Cabbage are a rewarding vegetable to grow at home and an excellent addition to any garden. Below we share the basics of growing cabbage in a home garden, as well as common mistakes and considerations.
Cabbage are a frost tolerant vegetable. This means the best time to plant them is mid to early spring, and mid to late summer for a fall harvest. If you’re expecting a late or early frost after planting, protect your cabbage with a blanket of straw or cover them with plastic buckets.
If you live in the U.S., check out the Farmer’s Almanac or the USDA’s Plant Hardiness Zones for more help regarding frost and the best dates for planting in your area.
Plant your cabbage seeds directly in the soil of your garden or container at a depth of 0.5 inches (1 centimetre). Seeds can be planted outside or you can germinate them indoors and transplant them later. Typically, cabbage seeds take about 1 - 2 weeks to fully germinate.
If transplanting, the best time to move cabbage plants outside is when they reach 3 - 4 inches (7 - 10 centimetres) tall or have at least 3 - 4 true leaves.
When planting cabbage in the garden, it’s best to space them 1 - 2 feet (30 - 60 centimetres) away from the nearest plant.
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The key to caring for cabbage in containers is well draining soil and a pot big enough for their root system. Aim for a pot that is roughly 577 cubic inches (9,455 cubic centimetres) in size. A typical 10 or 12 inch flower pot is a great container option for cabbage.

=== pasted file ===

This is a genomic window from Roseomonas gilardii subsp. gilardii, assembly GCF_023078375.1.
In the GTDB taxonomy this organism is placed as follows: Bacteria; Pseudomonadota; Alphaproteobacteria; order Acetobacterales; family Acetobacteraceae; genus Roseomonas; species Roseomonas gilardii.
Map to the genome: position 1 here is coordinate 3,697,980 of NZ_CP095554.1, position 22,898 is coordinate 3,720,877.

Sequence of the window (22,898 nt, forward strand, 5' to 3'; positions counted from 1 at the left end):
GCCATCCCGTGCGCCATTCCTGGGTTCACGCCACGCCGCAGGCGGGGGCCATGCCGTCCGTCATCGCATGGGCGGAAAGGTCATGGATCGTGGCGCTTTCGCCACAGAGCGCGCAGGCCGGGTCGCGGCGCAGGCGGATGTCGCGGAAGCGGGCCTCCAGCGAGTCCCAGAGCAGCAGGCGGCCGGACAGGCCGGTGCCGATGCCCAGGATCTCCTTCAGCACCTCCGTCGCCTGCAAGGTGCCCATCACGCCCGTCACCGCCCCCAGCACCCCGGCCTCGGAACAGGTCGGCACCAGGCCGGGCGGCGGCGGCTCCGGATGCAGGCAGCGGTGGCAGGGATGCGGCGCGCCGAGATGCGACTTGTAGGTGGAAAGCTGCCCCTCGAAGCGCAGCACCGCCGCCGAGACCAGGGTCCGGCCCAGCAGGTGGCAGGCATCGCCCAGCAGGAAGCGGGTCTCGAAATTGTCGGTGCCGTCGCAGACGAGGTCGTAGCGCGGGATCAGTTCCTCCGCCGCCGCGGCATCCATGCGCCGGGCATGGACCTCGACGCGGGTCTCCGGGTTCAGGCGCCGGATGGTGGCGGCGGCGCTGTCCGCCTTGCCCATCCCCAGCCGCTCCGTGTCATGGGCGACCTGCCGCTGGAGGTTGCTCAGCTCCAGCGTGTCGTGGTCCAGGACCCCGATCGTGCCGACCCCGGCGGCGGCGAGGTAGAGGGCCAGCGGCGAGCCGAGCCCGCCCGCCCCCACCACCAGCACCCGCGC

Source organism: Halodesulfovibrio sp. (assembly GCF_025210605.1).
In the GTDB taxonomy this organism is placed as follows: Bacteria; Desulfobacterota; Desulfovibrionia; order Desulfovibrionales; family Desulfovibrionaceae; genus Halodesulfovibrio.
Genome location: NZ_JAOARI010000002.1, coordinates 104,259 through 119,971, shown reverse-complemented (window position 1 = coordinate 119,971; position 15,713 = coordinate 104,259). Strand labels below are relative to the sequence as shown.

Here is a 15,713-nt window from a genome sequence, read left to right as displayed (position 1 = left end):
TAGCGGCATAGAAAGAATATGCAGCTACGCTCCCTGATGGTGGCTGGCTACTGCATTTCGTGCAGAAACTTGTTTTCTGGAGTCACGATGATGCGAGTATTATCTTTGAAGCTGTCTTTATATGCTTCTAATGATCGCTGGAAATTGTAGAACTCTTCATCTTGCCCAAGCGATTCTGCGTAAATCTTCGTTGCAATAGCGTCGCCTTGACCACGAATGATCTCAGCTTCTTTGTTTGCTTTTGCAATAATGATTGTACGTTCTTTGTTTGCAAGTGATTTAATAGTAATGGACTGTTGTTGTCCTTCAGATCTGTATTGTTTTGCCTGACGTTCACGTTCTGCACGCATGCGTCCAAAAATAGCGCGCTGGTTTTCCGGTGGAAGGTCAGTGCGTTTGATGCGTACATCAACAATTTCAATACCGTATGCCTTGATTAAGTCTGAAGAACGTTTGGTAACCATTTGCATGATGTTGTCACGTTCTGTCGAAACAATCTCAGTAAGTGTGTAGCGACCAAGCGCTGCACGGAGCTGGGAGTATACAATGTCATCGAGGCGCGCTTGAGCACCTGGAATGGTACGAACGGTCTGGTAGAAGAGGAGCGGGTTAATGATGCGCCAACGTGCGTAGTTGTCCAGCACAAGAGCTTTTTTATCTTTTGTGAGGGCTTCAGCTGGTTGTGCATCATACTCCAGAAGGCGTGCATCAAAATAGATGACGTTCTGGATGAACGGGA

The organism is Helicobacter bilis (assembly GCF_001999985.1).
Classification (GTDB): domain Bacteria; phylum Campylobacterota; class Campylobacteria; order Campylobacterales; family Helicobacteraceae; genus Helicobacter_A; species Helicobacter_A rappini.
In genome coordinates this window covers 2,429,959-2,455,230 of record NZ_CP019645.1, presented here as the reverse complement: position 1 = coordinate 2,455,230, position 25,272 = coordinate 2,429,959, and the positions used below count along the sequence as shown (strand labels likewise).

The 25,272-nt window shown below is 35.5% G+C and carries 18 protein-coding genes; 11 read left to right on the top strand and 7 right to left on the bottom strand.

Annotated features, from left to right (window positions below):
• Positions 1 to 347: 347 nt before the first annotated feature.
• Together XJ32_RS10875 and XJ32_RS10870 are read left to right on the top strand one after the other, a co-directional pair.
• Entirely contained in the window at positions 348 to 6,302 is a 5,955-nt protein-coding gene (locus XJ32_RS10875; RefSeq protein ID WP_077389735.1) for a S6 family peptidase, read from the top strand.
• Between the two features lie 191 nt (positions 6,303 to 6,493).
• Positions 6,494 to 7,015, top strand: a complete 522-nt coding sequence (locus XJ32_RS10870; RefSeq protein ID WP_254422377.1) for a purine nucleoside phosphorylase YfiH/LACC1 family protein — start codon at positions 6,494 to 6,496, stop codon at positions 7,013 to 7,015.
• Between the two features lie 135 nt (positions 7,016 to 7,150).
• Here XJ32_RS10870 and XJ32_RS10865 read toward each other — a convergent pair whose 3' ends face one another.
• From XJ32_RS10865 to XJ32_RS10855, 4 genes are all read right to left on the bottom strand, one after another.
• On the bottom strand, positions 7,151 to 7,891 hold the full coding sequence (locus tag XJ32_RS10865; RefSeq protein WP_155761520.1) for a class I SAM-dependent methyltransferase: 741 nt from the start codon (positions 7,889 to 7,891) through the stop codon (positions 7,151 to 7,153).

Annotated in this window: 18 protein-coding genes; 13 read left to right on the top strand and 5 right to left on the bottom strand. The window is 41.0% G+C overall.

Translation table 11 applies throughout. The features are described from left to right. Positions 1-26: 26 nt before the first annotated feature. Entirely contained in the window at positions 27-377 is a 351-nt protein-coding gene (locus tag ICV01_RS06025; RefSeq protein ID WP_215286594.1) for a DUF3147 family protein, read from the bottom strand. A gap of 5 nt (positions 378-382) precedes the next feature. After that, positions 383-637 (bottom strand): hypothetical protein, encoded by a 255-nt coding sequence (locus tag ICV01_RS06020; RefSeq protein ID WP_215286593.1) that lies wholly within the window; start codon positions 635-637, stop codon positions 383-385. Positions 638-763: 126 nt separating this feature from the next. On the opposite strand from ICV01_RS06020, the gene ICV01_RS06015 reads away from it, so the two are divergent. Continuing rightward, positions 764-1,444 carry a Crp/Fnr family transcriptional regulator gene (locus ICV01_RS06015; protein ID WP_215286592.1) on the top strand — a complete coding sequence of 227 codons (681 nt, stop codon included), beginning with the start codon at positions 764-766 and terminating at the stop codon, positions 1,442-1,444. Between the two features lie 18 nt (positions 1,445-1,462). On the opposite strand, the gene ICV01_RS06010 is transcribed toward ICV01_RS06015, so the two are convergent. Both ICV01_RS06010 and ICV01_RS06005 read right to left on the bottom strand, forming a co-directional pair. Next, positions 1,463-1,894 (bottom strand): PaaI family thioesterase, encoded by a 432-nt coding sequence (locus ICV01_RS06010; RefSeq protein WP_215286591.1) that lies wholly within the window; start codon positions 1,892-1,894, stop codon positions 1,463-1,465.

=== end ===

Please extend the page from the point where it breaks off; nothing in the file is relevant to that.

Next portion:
For more in depth information, check out our full guide on growing cabbage in containers.
On average, it takes about 75 days for planted cabbage seeds to develop into a fully mature plant.
Typically, cabbage plants reach about 1 - 2 feet (or 30 - 60 centimetres) in height. Though this can fluctuate depending on the variety.
Cabbage need at least 6 hours of direct sunlight every day in order to thrive. Be careful to place your plants in an area that receives adequate sunlight. Otherwise, they may not mature properly.
Cabbage like well draining soil that is kept consistently moist, but not wet or soggy. The amount of water it takes to achieve this effect will differ depending on the type of soil available to you.
Be sure to water your cabbage on a consistent, steady schedule. This will ensure the plant yields a healthy, uniform crop.
If growing your cabbage in pots, they will need to be watered more frequently than cabbage planted directly in the garden.
You will know your cabbage are in need of more water when their leaves wilt, yellow, and/or the plant begins to droop. But be careful, this can also happen if the plant receives too much water. This is a difficult balance for most novice gardeners. But the more time you spend with your cabbage, the better you’ll be able to gauge how thirsty they are.
Cabbage are ready to pick when their heads feel solid and firm. Using a sharp knife, remove the head from the plant at it’s base.